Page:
Cash. One of the most misunderstood terms in investing (except lately, alongside “defensive” or “low volatility” sector investing, perhaps now one of the most dangerous places to be). The accepted modern approach to investing is to be all allocated all the time. How odd, since the greatest investors for their own accounts, ranging, alphabetically, from Warren Buffett and Carl Icahn through Wilbur Ross and Sam Zell, make generous use of cash. Cash is put at risk not any ol’ time, but only when they believe it will earn a suitable return. And they have plenty of it now. As do we. Having 25% or 35% in cash is a wonderful feeling when you see everyone else is ‘all in’, and it hasn’t had any noticeable negative impact on our performance this year. We believe when you’re in that position, you have a special advantage the market doesn’t.Read More >
If it has ever been advisable to own idiosyncratic securities – which will rise or fall based on factors specific to each company’s circumstances – as opposed to widely-held stocks that will react primarily relative to systematic risks, now is the time. Many of our portfolios benefited from idiosyncratic exposures this quarter: positions in precious metals royalty companies, a content company that will soon be acquired, and a self-liquidating land trust all appreciated significantly, and none is a significant holding in a major index. As we look to introduce new “orphan” securities to the portfolios, we are finding extremely attractive investment candidates in out of favor sectors and outside the indexation vortex – accept some trading liquidity risk and the market provides a whole range of margin-of-safety opportunities. While their success as investments is not assured, at least their propensity for success or failure will be based more on their own fundamental financial attributes than on rising interest rates or other macroeconomic events.Read More >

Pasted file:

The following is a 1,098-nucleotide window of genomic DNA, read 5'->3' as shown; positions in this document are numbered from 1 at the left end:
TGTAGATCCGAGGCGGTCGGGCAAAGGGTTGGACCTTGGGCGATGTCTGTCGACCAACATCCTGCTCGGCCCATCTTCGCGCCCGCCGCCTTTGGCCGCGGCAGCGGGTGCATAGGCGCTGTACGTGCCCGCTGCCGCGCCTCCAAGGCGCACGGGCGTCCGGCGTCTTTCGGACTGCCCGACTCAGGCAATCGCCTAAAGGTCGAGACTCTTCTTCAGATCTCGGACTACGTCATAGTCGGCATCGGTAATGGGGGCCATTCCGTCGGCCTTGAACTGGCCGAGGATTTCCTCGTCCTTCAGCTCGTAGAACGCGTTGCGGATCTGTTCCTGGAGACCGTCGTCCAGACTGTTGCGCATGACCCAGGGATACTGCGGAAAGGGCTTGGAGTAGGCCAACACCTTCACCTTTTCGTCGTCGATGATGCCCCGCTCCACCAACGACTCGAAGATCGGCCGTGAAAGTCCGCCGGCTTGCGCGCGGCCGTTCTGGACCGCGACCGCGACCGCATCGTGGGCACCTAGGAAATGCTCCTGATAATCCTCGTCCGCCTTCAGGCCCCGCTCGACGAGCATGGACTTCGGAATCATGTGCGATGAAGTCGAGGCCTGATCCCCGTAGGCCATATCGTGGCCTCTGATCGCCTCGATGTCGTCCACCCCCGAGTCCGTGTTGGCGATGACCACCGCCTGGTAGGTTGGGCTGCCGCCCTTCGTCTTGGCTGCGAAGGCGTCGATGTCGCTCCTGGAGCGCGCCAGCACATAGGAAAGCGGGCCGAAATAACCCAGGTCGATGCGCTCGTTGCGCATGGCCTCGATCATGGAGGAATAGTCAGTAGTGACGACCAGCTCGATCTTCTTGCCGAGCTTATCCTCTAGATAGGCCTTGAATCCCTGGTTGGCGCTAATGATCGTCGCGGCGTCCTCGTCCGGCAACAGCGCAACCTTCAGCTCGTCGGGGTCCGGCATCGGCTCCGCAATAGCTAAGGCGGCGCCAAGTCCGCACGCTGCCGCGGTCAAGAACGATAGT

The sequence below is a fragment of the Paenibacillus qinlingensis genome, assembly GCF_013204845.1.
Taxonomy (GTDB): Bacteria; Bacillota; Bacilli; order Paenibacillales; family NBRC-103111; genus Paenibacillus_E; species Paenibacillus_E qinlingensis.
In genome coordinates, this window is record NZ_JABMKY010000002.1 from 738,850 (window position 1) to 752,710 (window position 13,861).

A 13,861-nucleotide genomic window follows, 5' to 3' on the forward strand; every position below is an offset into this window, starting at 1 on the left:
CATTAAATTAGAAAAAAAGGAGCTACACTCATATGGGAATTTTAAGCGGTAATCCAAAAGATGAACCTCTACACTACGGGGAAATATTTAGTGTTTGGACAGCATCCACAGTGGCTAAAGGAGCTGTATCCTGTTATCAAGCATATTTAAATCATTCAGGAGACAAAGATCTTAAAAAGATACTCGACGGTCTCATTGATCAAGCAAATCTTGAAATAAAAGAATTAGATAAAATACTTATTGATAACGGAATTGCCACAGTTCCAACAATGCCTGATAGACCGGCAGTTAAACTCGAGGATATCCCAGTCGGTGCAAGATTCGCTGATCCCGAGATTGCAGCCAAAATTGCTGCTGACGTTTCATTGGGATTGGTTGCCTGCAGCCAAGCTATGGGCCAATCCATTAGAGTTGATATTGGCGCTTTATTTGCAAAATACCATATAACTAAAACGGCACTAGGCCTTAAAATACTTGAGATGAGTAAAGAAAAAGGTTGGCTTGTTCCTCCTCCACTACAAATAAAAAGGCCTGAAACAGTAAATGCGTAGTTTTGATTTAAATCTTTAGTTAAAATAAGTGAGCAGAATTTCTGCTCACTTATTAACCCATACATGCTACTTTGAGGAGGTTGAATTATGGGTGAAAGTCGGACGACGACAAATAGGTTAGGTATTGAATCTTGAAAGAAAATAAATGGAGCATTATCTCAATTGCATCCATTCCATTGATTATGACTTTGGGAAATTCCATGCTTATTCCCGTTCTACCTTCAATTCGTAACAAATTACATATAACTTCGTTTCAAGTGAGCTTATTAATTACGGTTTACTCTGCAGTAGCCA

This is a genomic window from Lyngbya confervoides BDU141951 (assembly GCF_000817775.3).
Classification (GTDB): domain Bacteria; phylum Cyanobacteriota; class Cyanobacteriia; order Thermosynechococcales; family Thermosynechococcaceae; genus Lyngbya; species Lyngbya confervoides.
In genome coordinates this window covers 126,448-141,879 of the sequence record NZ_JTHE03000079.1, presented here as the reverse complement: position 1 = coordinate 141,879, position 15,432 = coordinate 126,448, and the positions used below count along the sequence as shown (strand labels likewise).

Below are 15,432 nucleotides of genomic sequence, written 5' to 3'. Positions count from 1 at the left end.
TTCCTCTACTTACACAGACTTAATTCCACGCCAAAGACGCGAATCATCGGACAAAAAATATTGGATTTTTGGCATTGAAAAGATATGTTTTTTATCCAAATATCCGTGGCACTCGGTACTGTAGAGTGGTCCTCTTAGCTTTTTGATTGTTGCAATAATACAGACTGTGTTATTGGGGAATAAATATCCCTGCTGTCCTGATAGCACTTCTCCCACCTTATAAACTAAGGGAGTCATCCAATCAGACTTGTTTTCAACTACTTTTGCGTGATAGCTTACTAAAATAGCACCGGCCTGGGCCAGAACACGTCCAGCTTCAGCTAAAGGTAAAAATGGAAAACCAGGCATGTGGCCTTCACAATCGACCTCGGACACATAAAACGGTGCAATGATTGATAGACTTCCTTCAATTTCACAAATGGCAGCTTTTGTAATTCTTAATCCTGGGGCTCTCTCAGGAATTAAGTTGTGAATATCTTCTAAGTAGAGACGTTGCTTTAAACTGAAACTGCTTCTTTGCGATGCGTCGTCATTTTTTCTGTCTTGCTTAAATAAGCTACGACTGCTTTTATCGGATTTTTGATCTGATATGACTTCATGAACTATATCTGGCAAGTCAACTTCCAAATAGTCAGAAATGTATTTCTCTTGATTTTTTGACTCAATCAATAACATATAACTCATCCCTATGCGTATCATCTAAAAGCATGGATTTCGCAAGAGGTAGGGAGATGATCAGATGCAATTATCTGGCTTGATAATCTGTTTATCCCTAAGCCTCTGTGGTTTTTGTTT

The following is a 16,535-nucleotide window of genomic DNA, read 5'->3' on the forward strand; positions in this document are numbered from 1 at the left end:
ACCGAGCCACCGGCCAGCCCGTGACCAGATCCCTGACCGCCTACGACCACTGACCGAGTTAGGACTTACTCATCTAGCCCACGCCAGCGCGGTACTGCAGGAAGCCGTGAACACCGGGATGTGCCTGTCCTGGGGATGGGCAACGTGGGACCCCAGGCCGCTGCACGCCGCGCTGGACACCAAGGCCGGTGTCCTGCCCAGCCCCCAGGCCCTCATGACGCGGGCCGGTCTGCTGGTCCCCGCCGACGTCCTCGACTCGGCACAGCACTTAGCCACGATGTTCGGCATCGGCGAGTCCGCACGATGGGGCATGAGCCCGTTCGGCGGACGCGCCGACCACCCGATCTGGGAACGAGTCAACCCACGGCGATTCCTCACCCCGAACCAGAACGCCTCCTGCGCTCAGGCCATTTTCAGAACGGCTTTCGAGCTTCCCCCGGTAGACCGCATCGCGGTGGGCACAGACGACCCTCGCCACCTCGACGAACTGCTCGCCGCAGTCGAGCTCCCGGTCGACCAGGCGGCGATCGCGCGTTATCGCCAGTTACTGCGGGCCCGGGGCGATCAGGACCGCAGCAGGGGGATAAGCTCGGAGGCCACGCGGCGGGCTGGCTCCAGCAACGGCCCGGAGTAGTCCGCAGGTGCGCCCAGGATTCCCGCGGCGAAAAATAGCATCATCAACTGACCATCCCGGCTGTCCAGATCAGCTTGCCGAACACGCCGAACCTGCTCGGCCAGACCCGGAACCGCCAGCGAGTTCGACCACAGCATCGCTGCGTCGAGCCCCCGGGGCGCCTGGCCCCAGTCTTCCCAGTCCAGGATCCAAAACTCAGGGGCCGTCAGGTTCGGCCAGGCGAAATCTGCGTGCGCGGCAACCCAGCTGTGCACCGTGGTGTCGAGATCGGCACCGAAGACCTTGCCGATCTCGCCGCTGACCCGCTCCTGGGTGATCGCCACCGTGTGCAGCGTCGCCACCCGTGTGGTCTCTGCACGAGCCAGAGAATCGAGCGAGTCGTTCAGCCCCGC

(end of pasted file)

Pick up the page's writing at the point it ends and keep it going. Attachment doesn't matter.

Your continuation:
Following years of steady flows into the major index funds, coupled with systemic supports for stock prices of the largest, most liquid companies, valuations in the broad stock market are excessively inflated. Yet, most sectors contain companies outside of the major indexes, which are creating shareholder value but which are relatively invisible to institutional investors. Accordingly, they can trade at deep discounts. Those are the stocks we choose to buy, and several are reviewed herein. The broader investing community, however, continues to allocate assets to index products, using descriptive data and backward-looking metrics such as market capitalization and beta (which is simply a measure of past stock price volatility) to make decisions, while ETF providers use beta as a guide when creating new products. But beta is merely a statistic – without context, it is not only uninformative, but potentially misleading, really misleading.Read More >